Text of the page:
SAN DIEGO — There aren't many people who would call a book on the plants of San Diego County a political statement, but then there aren't many people who pray for wildfires, either. Mitchell Beauchamp does both.
That's one measure of how much he cares about local native plants. Another is his encyclopedic knowledge of them.
What's the oldest plant in the county, Mitch? "Probably some of our coast live oak trees. Some of the really huge ones are over 1,000 years old," he explained patiently.
What's the rarest plant? "One of the rarest is a little blue-flowered annual called the Cuyamaca Lake downingia. It's found only in wet areas near Cuyamaca Lake."
And what's that tall, thin cactus that grows on the windward slopes of Cabrillo National Monument? "Velvet cactus. Within San Diego County it's found only in small patches at the monument and at UC San Diego."
You get the idea. The amazing thing is that Beauchamp can spout similar information for many of the plants in the county--and by his own count there are 2,210 different kinds, including trees and weeds.
Beauchamp is a botanist and principal consultant for Pacific Southwest Biological Services, an environmental consulting firm in National City. His book, "A Flora of San Diego County, California," is being published this month. It's the first attempt in nearly 40 years to compile a complete list of every type of plant that grows in the county--and where each grows.
The project has kept Beauchamp occupied, off and on, for the last 15 years. But Beauchamp, 39--a third-generation native of National City--is appalled at the way housing tracts and agricultural development have destroyed the county's open hills and canyons, and he is hoping that his book will help convince people that many native plants here are unique and need protection.
"In terms of the number of native plants, San Diego County has more diversity than any other county in the continental United States," he pointed out. "But developers and the people who move here are totally ignorant of it" and don't seem to be concerned that many of the plants are gradually being wiped out.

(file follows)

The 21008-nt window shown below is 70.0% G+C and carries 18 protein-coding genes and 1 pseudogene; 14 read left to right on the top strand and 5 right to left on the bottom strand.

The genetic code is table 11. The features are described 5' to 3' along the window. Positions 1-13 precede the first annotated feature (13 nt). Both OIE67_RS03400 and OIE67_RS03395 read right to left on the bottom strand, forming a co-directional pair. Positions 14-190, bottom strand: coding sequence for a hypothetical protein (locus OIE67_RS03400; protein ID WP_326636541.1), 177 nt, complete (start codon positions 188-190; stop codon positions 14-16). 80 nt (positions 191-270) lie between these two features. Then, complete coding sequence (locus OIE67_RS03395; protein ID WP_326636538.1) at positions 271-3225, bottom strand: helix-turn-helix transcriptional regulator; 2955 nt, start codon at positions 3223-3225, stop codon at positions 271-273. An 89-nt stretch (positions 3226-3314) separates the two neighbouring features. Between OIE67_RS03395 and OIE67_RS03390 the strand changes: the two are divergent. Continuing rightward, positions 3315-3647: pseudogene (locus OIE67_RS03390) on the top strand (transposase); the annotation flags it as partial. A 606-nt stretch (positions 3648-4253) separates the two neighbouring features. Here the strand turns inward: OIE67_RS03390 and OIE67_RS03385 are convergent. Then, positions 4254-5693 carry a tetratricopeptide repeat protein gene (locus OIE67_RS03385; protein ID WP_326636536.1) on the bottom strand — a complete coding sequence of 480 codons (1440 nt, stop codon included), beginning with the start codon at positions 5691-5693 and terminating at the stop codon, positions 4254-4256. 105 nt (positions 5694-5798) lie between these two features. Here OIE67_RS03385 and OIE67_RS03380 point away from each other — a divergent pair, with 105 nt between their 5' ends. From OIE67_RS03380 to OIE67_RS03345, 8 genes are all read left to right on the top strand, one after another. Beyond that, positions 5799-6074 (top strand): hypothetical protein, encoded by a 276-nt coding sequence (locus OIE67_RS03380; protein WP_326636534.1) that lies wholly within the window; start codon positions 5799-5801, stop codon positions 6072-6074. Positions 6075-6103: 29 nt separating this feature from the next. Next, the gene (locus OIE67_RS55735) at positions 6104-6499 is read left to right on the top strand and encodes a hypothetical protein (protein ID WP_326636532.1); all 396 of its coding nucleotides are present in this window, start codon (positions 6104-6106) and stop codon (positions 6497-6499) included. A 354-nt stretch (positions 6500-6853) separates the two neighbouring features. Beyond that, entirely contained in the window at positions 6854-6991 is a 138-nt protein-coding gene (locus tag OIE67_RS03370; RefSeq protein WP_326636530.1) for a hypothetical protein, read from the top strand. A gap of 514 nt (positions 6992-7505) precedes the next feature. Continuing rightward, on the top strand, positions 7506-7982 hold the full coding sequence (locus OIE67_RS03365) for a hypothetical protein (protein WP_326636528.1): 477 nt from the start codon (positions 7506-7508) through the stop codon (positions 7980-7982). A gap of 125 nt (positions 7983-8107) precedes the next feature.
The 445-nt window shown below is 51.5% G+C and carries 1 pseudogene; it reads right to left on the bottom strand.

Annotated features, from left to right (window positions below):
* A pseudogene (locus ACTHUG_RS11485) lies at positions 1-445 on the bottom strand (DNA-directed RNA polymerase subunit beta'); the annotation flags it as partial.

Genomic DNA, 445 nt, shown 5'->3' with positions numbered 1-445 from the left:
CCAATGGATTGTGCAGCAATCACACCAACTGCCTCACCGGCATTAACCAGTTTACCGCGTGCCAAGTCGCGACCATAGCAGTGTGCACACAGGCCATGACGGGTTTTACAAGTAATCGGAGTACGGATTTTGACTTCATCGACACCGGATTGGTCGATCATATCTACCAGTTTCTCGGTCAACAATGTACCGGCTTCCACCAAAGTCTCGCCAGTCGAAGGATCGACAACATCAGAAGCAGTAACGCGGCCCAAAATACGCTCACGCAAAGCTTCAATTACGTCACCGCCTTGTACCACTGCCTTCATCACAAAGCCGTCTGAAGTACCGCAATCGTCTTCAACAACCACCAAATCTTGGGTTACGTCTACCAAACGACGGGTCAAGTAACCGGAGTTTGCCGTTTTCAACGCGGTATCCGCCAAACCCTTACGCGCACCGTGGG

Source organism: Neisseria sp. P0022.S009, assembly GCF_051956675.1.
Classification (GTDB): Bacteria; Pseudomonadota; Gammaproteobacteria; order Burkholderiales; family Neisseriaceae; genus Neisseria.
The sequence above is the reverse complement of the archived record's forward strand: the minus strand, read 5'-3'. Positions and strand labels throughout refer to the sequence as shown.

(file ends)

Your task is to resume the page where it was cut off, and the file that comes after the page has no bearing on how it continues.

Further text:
Documentation of Diversity
"My book is documentation of this fantastic diversity of plants we have at our doorstep," he said. "It's a political statement, based on scientific evidence, that the county is a very unique area.
"You want proof? Start counting."
The last comprehensive inventory of the county's plants was published in 1949 by Ethel Bailey Higgins, a former curator of botany at the San Diego Natural History Museum. Beauchamp doesn't mean to detract from Higgins' book by publishing his own; in fact, he met Higgins in 1962 and still treasures the autographed copy of her book that she gave him.
Some Drastic Changes
But since 1949 there have been some dramatic changes in the county's plant life, according to Beauchamp. Among them:
- The spreading of new species of weeds, many of them introduced in "seed sprays" used by developers to revegetate hillsides that have been denuded during construction. "Weeds cannot invade an area unless it's been disturbed by the hand of man," Beauchamp noted, "and in San Diego County the hand of man has generally been a bulldozer."
- The obliteration of some types of plants that were flourishing here 40 years ago. The main culprits are urban development and increasing agriculture.
The discovery of several new plant species.
Thomas Oberbauer, field chairman for the California Native Plant Society and an environmental management specialist for the County of San Diego, said it is high time that botanists updated their knowledge of which plants grow here, and where. Such information not only allows scientists to see how plant communities have changed over time, but is "also useful for determining environmental impacts," he said. "It gives you an idea how much habitat is left for an individual species . . . and there are more species of rare and endangered plants here than in any other county in the continental United States."
Beauchamp said the book will be a valuable reference for professional and amateur botanists, students, environmental consultants, and state and federal officials charged with managing wildlife habitat. It includes a key for identifying plants, and maps that show the extent of various plant communities.
Beauchamp said his interest in botany began when he was a student at Sweetwater High School. He worked as a volunteer at the Natural History Museum and was fascinated by "what species of plants are found here, why they're here, and what controls their range."
He graduated from Sweetwater in 1964 and from San Diego State University in 1968. But his work on a comprehensive book about the county's plants didn't begin until 1970, when he got out of the Navy and returned to SDSU to get a master's degree in biology. "I was going to do the book for my thesis, but when I got into it I realized, whoa, this is going to be a lot of work," Beauchamp said.